Diagnosis, treatments, and ways to cope with this complex disorder
Epilepsy Treatment Options
There is no known cure for epilepsy. A variety of treatments is available depending on the type or types of seizures a child has.
Medications: Seizure medications, or antiepileptic drugs (AEDs), can be used to treat children as well as adults. While these medications do not cure epilepsy, they do help stop seizures from occurring. “There are currently more than a dozen good anticonvulsant/antiepileptic drugs available for treatment of epilepsy,” says Dr. Joshi.
“Unfortunately many of these drugs have various side effects,” Dr. Joshi says. These can range from grogginess and dizziness to nausea and unsteadiness on the feet, all of which can be difficult on kids and parents alike. “With a good clinical history and partnership with parents, most children can be placed on an anticonvulsant regimen that balances drug efficacy against side effects,” Dr. Joshi adds.
Epilepsy research has come a long way in recent years, as nine new drugs have been approved for use by the FDA just within the last 10 years. But what works for one child may not work for another, and patients may have to try several medications or take various medications at the same time to control their seizures.
Triggers: While epilepsy itself can not be prevented, you may be able to pinpoint triggers to your child’s seizures. Often a missed dose of medication, lack of sleep, illness, and stress can all contribute to increased seizure activity. Ultimately a plan that helps minimize those triggers can help to control epilepsy.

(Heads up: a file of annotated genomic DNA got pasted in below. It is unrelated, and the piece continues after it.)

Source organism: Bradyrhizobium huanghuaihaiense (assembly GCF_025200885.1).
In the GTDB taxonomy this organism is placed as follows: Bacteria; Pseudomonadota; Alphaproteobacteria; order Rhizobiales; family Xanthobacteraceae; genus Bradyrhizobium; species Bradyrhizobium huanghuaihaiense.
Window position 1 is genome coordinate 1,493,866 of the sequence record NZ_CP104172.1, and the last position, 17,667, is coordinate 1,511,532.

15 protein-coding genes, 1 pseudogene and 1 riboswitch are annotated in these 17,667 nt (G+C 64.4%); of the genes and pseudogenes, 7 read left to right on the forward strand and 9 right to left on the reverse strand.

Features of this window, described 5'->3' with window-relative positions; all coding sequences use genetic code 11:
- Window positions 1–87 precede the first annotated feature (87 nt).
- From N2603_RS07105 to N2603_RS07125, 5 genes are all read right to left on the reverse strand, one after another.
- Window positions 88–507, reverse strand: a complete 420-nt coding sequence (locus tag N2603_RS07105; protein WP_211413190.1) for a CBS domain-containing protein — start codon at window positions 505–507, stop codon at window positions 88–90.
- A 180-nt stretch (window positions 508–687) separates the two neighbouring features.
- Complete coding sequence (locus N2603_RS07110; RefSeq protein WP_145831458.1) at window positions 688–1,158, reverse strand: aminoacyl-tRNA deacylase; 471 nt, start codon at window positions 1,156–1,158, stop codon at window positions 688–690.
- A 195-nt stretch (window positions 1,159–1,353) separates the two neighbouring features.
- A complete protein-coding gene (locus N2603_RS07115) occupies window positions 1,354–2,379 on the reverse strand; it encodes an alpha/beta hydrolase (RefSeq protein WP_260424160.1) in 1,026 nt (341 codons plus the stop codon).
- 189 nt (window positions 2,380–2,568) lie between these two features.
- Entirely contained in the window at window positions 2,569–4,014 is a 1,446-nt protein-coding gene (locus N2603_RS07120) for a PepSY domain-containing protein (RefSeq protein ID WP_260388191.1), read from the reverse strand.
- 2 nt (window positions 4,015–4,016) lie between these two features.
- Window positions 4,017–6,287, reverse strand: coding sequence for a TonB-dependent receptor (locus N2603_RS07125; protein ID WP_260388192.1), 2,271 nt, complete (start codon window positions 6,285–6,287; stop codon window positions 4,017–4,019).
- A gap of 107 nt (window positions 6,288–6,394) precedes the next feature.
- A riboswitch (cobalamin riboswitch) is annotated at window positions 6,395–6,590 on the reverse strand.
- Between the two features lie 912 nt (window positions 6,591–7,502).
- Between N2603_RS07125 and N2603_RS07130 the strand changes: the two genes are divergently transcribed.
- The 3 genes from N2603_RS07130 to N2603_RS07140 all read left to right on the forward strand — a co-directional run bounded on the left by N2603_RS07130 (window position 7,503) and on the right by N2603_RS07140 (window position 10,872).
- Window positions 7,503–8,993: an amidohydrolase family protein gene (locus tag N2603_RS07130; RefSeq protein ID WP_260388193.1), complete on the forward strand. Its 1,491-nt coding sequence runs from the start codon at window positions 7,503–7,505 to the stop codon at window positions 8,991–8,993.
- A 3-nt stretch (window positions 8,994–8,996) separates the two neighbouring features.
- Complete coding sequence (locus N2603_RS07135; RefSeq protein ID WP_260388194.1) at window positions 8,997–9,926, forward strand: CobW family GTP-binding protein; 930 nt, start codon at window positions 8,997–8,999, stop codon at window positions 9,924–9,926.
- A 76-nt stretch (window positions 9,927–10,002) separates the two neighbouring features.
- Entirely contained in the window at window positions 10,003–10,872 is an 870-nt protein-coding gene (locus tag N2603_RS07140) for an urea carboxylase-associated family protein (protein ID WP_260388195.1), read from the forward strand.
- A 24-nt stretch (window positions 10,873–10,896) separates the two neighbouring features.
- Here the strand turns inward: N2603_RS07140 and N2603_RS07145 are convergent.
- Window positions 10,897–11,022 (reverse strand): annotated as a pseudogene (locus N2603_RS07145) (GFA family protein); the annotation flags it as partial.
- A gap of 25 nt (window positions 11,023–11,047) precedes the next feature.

Diet: Another option for treating epilepsy especially for children is the ketogenic diet. This special high-fat, low-carb diet (which pays particular attention to calorie, fluid, and protein measurements and must be monitored by a dietician) helps control seizure activity for some children. Both Adam and Grace have tried the ketogenic diet, and while Adam no longer uses this treatment option, Grace is currently doing very well on it. According to her dad Kevin, she is now only on two medications for her seizures, down from five prior to going on the diet and her all-time high of taking 13 different medications at one time.
Although only used as a last resort, surgery which targets the focus of the seizures is an option for some children with refractory seizures.
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